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Bertha Never Looked Back

April 2024
2min read

A lively Victorian love story has emerged around an infant that we once erroneously described as General Custer’s child. Last February we published a letter from the western historian Robert M. Utley, who, speaking of a photograph that ran in the June, 1970, issue, said that the people shown on a porch in Fort Leavenworth were not Custer and his wife—as we had claimed —but rather the Indian fighter Albert Barnitz, his wife, Jenny, and their daughter Bertha.

This revelation prompted Betty Byrne, the Marquesa de Zahara, to write us from her home in Ireland:

I have just received a copy of your publication, which contains a picture of my grandparents Albert and Jenny Barnitz holding their baby daughter Bertha, who is my mother.

I do think that the house in the picture must previously have been Custer’s headquarters, because when Custer was court-martialed, my grandmother Jenny wrote to her mother that she had got the Custer quarters and had three cleaning women, as “Mrs. Custer did not leave the quarters as clean as she might.”

As for baby Bertha, Leavenworth was to play a very large role in her life. Bertha grew into a handsome young woman. One day, while she was traveling on a Hudson River Day Line steamer, she caught the eye of C. A. White, who promptly dedicated to her a song called “Marguerite” that he had just written, and followed up by making her his fiancée. The entire Barnitz tribe, complete with a parrot in a cage, set forth to Europe to buy a trousseau.

Representatives from White’s publishing house—for he also published music—came to the sailing and brought the bride-to-be a bouquet of marguerites and a gold bracelet with a large heart on it containing Mr. White’s picture, and the ship’s band played “Marguerite.” It was an immensely popular song and sold two million copies, or so it says on the sheet music. It is a wistful ditty, rather unfortunately prophetic as it says: “But O, the time is coming Marguerite, when you’ll forget us all.”

No one seemed to hurry, as they took months getting the trousseau—not that it was so large. In the meantime the bridegroom was busy. He built a house for his bride, with white wallpaper adorned with gold bars of the music of “Marguerite” in her bedroom. A portrait of the prospective Mrs. White in black velvet with diamonds in her ears hung on the drawing-room mantel.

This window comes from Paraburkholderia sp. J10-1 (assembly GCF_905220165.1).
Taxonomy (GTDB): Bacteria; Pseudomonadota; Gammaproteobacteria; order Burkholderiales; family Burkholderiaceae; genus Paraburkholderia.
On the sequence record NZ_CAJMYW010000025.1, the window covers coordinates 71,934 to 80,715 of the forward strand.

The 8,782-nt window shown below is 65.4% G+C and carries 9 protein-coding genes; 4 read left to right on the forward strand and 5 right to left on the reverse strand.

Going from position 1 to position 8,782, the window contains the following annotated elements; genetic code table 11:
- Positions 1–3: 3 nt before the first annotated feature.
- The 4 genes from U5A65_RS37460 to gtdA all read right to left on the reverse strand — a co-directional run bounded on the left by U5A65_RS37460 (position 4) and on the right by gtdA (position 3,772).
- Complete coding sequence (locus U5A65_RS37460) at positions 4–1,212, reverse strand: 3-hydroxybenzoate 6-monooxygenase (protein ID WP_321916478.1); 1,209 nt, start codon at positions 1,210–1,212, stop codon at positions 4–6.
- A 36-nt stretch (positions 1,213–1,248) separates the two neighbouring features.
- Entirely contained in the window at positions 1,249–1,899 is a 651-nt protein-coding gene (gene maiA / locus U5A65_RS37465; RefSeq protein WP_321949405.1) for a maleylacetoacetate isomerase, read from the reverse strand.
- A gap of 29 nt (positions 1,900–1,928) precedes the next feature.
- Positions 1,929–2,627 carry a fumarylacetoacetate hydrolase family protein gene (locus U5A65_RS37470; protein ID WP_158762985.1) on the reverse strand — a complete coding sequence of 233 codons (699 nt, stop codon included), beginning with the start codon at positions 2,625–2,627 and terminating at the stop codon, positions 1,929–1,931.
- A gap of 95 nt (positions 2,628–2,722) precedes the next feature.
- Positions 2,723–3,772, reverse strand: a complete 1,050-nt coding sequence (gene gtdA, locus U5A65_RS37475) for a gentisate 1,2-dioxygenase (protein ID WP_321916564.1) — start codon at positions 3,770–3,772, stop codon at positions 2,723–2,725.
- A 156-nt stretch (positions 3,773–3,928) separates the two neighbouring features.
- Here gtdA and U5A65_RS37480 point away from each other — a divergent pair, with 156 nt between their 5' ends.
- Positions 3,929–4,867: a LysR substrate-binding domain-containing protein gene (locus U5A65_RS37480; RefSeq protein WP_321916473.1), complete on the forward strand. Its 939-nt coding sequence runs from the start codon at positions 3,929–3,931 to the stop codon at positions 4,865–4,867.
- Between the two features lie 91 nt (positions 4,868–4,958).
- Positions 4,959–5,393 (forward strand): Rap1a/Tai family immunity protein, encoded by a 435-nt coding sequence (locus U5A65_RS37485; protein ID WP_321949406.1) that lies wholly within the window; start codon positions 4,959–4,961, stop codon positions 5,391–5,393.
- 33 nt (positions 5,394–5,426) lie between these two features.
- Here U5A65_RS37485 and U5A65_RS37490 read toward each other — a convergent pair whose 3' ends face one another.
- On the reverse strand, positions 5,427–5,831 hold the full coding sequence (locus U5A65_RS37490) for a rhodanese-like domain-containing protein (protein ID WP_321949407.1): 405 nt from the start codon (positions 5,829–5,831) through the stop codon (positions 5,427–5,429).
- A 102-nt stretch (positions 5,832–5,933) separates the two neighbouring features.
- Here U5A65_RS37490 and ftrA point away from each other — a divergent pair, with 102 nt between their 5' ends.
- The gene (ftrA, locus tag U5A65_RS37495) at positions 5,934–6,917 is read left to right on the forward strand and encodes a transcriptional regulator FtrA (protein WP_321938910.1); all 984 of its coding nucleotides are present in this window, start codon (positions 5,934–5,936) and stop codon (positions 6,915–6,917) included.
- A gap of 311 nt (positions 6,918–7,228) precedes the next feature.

But when Bertha came home, she carried on the tradition of Leavenworth girls returning to the spawning field like salmon, and went back out west for one last visit before her marriage. One of the girls at the post persuaded a reluctant Bertha to come out to the hop on Saturday. “I’ll send Ben Byrne to fetch you,” she said. That did it. Bernard Byrne was a handsome young infantry lieutenant, and Bertha decided to marry him instead.

Ben—my father—felt she was an unusual young lady for a reason I have never heard before or since: she knew the names of all the trees they passed en route to the dance, and he was overcome.

The family kicked up a row about switching bridegrooms in midstream, but finally my grandfather said, “Damned little fool! Let her marry as she pleases!” My grandmother was elected to return the jewels to White, but Mother always claimed that a ruby ring was “forgotten” in the excitement. It clasps my pearls.

I regret to say that Mr. White cut the black velvet portrait out of the frame, burned it, and died of an overdose of morphine forthwith.

Bertha never looked back. Ten years later she and my father were still writing each other letters like a pair of romantic teen-agers.

For the fun of it, I have included a picture of Bertha in her Worth dress, in which she opened the Washington Birthday Ball at the Ponce de Leon in St. Augustine on her honeymoon, and one of her leaning on a cannon in Leavenworth.

Mother had a curious moonlight quality, very pale gold hair, dark blue eyes, and no other coloring. Very slim, alas, in an age when Lillian Russell was the toast of America. She upholstered herself to bulge in the right spots.

Mother raised me to marry into the Army, of course. Told me how to get on with the colonel’s wife, etc. I was a great disappointment, but at least my brother Colonel Bernard Albert Byrne (Infantry) saved the family face.

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